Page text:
TAMPA — Red-light cameras are bringing in twice the fines Tampa officials expected, but that's not nearly enough to close a gaping hole in city revenues heading into next year.
City officials originally projected that the cameras, which nab violators at more than a dozen of the city's busiest intersections, would bring in $2 million in fines this year.
Thursday night, city chief financial officer Sonya Little told the City Council that red-light camera revenue for the fiscal year that ends Sept. 30 is now expected to be about $4 million.
That helps the budget, but Little still anticipates that general fund revenues for the 2012-13 fiscal year will fall nearly $26.7 million short of forecasted expenses.
That has city officials looking at cutting department budgets by 5 percent and searching for any other savings they can find.
"We're at a point now where we are picking all the low-hanging fruit that we possibly can to make it all work," Little said.
Through April, trends in the city's general and utility tax fund — the source of funds for police, fire rescue, parks and recreation and the support services needed to run City Hall — are leading city officials to expect they'll end the year with a little less revenue and slightly more in expenses than they had planned for in this year's $765 million budget.
While the red-light camera fines are up, some other revenues appear to be falling short of projections. Those include sales taxes, building permit fees, electric utility and communications services taxes and the Tampa Electric franchise fee. Little said the utility's franchise fee revenue might have been reduced by an unseasonably warm winter, but could go up if the summer is unusually hot.
At the same time, while the city's overall personnel costs are running more than $4 million under budget, those savings are largely counterbalanced by higher-than-budgeted costs for fuel, overtime and employee pensions, which have not been helped by investment earnings that are at "historical lows," Little said. Pension expenses are expected to go up next year, too.
With the housing market still woozy, property tax revenues are expected to drop next year, but property values are expected to decrease by less than 1.5 percent. That's better than the 4 percent drop officials originally feared.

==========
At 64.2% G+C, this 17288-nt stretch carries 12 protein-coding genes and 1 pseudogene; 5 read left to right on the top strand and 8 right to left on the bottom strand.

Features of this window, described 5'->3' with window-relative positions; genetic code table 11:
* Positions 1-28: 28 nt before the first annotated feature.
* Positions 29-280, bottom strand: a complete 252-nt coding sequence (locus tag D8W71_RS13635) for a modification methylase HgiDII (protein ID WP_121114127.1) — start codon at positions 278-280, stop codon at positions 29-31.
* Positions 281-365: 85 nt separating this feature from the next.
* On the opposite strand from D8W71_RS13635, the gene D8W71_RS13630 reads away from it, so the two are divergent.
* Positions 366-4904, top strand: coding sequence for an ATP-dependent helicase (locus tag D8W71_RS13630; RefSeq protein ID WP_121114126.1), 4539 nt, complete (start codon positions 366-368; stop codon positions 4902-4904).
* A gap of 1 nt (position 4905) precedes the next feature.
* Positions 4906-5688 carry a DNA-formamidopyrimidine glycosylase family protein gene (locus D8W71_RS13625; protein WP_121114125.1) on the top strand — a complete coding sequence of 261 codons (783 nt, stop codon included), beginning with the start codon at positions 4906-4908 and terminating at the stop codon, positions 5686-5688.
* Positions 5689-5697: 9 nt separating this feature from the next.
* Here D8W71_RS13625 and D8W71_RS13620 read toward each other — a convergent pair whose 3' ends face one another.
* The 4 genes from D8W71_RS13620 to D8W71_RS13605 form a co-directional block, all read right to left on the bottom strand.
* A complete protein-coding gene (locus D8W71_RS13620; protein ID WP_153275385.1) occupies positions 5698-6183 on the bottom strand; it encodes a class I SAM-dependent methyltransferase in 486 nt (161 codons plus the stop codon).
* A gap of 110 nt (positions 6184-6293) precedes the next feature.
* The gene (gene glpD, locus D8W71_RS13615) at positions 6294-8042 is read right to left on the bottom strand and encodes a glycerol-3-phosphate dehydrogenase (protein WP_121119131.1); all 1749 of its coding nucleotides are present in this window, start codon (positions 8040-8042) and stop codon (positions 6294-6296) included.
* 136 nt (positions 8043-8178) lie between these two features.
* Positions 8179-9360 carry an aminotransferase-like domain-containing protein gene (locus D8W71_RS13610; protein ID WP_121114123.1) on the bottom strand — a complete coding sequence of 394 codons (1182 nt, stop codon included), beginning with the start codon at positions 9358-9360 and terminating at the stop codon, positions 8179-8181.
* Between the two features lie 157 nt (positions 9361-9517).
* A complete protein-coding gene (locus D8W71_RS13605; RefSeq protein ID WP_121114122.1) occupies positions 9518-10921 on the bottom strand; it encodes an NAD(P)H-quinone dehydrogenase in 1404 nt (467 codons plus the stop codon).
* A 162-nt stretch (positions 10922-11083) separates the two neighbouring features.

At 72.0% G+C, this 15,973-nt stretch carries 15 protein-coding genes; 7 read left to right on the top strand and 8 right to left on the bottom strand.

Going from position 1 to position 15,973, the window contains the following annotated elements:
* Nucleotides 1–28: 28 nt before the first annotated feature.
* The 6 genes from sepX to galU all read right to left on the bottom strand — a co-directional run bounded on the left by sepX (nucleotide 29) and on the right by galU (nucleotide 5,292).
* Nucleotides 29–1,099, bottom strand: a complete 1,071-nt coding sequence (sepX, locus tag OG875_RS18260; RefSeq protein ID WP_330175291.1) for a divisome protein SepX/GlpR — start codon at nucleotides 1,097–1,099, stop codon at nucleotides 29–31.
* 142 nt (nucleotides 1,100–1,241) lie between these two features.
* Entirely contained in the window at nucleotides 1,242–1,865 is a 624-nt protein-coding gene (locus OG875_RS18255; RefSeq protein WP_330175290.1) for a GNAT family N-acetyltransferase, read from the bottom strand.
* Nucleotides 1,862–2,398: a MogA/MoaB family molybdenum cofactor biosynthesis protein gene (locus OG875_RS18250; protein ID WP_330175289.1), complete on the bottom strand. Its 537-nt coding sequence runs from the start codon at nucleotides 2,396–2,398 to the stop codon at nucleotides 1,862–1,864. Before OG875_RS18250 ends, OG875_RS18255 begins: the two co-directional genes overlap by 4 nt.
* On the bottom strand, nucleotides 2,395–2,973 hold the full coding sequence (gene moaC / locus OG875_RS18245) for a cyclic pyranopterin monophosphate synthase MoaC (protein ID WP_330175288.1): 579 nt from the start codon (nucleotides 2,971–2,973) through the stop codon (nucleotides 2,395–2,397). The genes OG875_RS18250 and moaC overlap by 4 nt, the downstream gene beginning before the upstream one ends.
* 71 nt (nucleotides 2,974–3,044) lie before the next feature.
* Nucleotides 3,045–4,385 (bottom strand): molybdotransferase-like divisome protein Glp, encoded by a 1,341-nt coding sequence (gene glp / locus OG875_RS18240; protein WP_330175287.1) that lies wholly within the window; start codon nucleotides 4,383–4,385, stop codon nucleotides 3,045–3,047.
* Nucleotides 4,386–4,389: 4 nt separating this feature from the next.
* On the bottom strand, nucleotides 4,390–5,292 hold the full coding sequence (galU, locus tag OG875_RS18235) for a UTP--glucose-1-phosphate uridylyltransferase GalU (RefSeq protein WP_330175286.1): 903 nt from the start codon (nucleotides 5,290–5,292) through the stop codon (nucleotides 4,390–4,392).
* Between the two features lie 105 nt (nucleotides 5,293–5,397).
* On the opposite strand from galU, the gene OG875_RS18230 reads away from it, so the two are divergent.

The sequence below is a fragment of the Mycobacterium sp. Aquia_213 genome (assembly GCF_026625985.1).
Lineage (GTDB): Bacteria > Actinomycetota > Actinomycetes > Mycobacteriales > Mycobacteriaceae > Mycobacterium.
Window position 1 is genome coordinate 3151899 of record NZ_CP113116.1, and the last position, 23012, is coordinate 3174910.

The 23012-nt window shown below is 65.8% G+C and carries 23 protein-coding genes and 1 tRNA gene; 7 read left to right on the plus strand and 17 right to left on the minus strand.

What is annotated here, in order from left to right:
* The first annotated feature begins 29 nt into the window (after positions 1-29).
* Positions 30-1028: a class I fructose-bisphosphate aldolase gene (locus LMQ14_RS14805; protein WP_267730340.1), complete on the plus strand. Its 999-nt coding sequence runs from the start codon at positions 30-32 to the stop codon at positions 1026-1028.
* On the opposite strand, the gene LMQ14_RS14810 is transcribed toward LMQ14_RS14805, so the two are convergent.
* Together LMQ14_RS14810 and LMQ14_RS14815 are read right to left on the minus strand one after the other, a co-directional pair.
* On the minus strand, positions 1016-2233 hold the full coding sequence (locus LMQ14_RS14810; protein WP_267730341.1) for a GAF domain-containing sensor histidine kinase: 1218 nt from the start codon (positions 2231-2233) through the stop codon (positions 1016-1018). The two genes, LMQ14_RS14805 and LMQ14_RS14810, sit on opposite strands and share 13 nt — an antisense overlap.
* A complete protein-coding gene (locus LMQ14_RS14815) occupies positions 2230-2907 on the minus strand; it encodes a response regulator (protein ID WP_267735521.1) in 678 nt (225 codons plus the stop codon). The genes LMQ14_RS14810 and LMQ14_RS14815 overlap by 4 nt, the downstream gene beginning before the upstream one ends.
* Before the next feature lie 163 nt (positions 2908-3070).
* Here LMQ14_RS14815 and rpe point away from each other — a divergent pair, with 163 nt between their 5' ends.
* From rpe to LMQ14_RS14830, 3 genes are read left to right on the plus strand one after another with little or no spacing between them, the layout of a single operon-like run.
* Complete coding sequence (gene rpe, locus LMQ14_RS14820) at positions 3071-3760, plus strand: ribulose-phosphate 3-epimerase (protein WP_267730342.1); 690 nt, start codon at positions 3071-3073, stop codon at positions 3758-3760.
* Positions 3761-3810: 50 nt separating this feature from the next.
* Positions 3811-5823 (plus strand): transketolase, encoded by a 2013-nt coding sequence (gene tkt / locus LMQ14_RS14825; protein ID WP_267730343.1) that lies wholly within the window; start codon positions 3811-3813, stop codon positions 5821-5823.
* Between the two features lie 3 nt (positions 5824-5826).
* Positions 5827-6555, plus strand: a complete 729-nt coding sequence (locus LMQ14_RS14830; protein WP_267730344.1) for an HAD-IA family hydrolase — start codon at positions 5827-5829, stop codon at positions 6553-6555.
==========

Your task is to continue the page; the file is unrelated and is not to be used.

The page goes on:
Outside the general fund, the water and wastewater funds are expected to be bright spots. Solid waste, once on its way to exhausting its available cash, now is expected to run a slight surplus, thanks to a series of rate increases, approved in February, that will be phased in through 2015.
The parking fund still is loaded with debt, so while the city's garages, lots and metered spaces are intended to support themselves, Tampa officials expect to transfer money from the general fund to cover a deficit. The good news, Little said, is that because the parking division has reduced expenses and increased revenues, the deficit will be less than $5 million this year — not the $6.3 million that was projected.
Going into next year, officials are working on the assumption that the red-light cameras will produce another $4 million in revenue, but they expect that at some point the number of drivers receiving the $158 tickets will start to fall.
"Eventually, they'll stop running red lights, and we'll stop collecting revenues at those intersections," council member Lisa Montelione said.
Mayor Bob Buckhorn is expected to present his proposed city budget for next year in about a month, and the council will hold public hearings on the plan on Sept. 13 and 27.
Last year, Buckhorn's administration had to close a $34.5 million shortfall in the general fund.
To do that, the city did not increase the property tax rate, but did raise the Tampa Electric franchise fee, which cost the utility's city customers $1.50 more per month on their power bills.
The city also cut 21 vacant positions, carried forward $9 million in money that was budgeted but not spent, used $6 million in reserves and factored in increased revenue from red-light cameras and stepped-up efforts to collect unpaid EMS bills and code enforcement fines.
Richard Danielson can be reached at d[email protected] or (813) 226-3403.